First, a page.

Among the many architectural marvels of the world, like the leaning tower of Pisa, the whispering gallery at St Paul’s Cathedral at London or the musical pillars of South India, are the astonishing and historical shaking minarets of Ahmedabad, in Gujarat state, India. The minarets are so unique that if one minaret in shaken, the other sympathetically shakes too!

Barely a kilometre away from the Ahmedabad city railway station is the Sidi Bashir mosque (Muslim equivalent of a temple) famed for its jhulta minars or shaking minarets (tall tower-like structures, either at the entrance gate or on the four corners).

Where are the Shaking Minarets?
Where are the Shaking Minarets? [Illustration by Anup Singh]

Ahmedabad city was founded by Sultan Ahmed Shah I in 1411. The mosque and its minarets were built in 1461 and are popularly called Siddi Bashir’s mosque, after a favourite slave of the Sultan. However, there is no evidence of Siddi Bashir building the minarets and it is very likely that it was built by an architect Malik Sarang, a nobleman in the court of Sultan Mahmud Shah Begada, ruler of a nearby province.

Surprisingly, when the minarets were built, there was no conscious decision made to make it shake! No one even noticed that it shook or leaned at an angle. The first person to notice that the minarets shake was an European Sanskrit scholar, Monier M Williams in the 19th century.

He climbed to the top of one of the minarets and leaned against its wall and found that the minaret started to sway slightly as did the other minaret! Terrified that the tower was going to collapse, he hurriedly got down from the see-sawing minaret!

Each minaret is three storied tall with delicately carved stone balconies around each storey. These minarets are about 21.34 meters (70 feet) high. If either of the minarets is shaken the other too vibrates after a few seconds. The vibrations at the base of the tower multiply and get transmitted through air tunnels between the two towers.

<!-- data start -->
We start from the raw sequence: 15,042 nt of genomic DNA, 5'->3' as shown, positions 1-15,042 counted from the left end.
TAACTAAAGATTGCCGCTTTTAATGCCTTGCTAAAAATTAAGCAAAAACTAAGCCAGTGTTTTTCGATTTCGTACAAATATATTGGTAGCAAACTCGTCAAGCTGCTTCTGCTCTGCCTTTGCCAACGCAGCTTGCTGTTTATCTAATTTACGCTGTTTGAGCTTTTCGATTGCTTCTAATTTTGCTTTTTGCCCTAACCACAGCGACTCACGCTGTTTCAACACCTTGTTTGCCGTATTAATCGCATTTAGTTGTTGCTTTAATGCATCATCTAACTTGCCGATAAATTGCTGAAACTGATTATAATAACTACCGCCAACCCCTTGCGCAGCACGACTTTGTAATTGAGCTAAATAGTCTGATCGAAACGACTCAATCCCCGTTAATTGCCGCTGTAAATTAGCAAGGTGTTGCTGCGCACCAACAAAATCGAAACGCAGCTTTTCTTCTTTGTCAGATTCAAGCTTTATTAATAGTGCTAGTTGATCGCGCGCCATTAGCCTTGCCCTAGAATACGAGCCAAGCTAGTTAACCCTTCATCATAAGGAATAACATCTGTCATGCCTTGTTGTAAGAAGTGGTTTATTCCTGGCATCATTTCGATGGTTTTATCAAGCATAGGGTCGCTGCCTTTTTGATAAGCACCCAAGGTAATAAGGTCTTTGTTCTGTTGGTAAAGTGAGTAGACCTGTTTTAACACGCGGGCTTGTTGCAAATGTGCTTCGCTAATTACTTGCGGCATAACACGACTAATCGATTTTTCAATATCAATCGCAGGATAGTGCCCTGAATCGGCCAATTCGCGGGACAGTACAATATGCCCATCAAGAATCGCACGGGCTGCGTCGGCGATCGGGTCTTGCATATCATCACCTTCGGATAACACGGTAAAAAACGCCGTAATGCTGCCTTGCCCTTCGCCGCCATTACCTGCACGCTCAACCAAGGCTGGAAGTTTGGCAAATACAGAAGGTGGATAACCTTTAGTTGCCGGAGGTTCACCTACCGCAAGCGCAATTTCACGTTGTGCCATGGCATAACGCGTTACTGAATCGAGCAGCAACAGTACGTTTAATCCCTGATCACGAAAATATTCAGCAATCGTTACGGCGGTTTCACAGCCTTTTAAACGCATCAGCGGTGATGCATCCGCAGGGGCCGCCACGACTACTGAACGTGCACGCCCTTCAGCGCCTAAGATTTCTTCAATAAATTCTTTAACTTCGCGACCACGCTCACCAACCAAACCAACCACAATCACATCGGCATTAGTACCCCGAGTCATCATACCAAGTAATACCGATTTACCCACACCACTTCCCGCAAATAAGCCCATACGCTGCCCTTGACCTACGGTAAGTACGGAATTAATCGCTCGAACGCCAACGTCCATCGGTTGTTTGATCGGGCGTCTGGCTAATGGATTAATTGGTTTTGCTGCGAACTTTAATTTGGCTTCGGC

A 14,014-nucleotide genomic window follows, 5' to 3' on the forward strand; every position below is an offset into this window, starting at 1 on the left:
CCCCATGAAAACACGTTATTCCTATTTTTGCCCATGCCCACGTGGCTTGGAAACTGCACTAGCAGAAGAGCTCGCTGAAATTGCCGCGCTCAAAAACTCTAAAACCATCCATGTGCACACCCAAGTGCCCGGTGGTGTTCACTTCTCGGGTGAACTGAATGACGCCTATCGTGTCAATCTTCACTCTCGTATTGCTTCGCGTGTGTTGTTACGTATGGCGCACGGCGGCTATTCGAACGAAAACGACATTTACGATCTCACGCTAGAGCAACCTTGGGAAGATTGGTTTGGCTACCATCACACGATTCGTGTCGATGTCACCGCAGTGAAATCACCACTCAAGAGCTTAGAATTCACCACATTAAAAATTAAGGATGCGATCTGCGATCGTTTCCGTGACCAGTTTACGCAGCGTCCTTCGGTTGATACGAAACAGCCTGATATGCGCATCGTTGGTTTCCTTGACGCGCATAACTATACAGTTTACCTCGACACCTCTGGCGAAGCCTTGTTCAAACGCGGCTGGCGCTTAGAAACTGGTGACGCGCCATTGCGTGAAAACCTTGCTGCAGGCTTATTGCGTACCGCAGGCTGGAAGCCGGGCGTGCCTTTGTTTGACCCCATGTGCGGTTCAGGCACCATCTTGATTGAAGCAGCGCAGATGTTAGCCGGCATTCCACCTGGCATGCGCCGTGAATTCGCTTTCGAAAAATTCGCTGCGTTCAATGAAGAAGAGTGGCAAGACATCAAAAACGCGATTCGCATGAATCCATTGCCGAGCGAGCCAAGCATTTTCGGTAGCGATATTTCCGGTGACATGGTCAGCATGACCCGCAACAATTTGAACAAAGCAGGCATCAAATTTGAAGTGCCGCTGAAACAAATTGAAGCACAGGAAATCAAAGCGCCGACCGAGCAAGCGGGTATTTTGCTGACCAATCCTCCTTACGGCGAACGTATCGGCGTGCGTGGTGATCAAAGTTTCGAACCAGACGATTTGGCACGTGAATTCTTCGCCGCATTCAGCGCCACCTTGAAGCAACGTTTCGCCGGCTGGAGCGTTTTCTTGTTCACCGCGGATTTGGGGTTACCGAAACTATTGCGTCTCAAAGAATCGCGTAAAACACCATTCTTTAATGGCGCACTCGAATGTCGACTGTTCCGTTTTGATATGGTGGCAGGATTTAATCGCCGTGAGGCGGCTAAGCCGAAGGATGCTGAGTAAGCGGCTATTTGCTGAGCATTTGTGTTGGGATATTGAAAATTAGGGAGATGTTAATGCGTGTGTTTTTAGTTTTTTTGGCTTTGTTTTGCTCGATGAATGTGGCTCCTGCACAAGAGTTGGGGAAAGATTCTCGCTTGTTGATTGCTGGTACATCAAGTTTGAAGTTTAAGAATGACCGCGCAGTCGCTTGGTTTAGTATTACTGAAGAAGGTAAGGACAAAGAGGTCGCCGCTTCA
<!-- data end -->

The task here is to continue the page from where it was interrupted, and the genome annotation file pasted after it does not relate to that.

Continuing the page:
Amazingly, the connecting passageway between the two minarets, however, remains free of any vibration!

This shaking feature was quite common to mosques of Ahmedabad city such as the Jami-Masjid amd Bibi-ki-Masjid, too. The mosque at Raj Bibi once had a pair of shaking minarets. This excited the curiosity of the British, who were then ruling India. So they dismantled one minaret to study the secret of its construction and the mystery behind the swinging effect.

Perhaps they are all on shaky ground here.

However, there is a lot of disagreement over what causes this vibration and only research can throw light on the architectural marvel.

Some say that it is a protection against earthquake damage. But no one has verified this theory. Others like The Archaeological Survey of India says that this medieval engineering feat could possibly be attributed to the use of ‘flexible sandstone’ (a construction material) in the foundation.

There is no proof supporting these theories. The only thing known is that the minarets were not built with the plan that they would be shaken. This occurred over a period of time.

India is one of two countries that boast of this phenomenon. At Isfahan, in Iran, is Menarjonban a historical building located in a village called Karlatan. Here too the minarets sway slightly when leaned upon.